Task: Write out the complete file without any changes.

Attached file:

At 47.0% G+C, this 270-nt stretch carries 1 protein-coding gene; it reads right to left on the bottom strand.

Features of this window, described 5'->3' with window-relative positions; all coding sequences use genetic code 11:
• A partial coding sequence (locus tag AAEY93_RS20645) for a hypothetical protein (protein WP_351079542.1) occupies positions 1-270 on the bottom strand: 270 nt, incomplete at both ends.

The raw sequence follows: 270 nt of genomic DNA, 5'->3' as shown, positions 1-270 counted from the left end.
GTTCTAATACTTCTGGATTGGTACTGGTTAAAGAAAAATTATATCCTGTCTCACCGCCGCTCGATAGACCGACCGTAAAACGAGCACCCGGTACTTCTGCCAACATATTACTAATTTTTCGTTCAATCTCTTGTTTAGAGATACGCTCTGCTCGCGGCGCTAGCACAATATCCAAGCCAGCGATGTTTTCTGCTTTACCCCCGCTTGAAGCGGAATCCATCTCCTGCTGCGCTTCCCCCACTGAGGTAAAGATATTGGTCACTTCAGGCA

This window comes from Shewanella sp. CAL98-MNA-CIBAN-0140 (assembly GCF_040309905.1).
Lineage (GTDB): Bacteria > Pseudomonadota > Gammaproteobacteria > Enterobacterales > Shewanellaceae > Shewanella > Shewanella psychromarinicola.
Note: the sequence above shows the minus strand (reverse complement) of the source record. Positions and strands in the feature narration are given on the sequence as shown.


At 47.0% G+C, this 270-nt stretch carries 1 protein-coding gene; it reads right to left on the bottom strand.

Features of this window, described 5'->3' with window-relative positions; all coding sequences use genetic code 11:
• A partial coding sequence (locus tag AAEY93_RS20645) for a hypothetical protein (protein WP_351079542.1) occupies positions 1-270 on the bottom strand: 270 nt, incomplete at both ends.

The raw sequence follows: 270 nt of genomic DNA, 5'->3' as shown, positions 1-270 counted from the left end.
GTTCTAATACTTCTGGATTGGTACTGGTTAAAGAAAAATTATATCCTGTCTCACCGCCGCTCGATAGACCGACCGTAAAACGAGCACCCGGTACTTCTGCCAACATATTACTAATTTTTCGTTCAATCTCTTGTTTAGAGATACGCTCTGCTCGCGGCGCTAGCACAATATCCAAGCCAGCGATGTTTTCTGCTTTACCCCCGCTTGAAGCGGAATCCATCTCCTGCTGCGCTTCCCCCACTGAGGTAAAGATATTGGTCACTTCAGGCA

This window comes from Shewanella sp. CAL98-MNA-CIBAN-0140 (assembly GCF_040309905.1).
Lineage (GTDB): Bacteria > Pseudomonadota > Gammaproteobacteria > Enterobacterales > Shewanellaceae > Shewanella > Shewanella psychromarinicola.
Note: the sequence above shows the minus strand (reverse complement) of the source record. Positions and strands in the feature narration are given on the sequence as shown.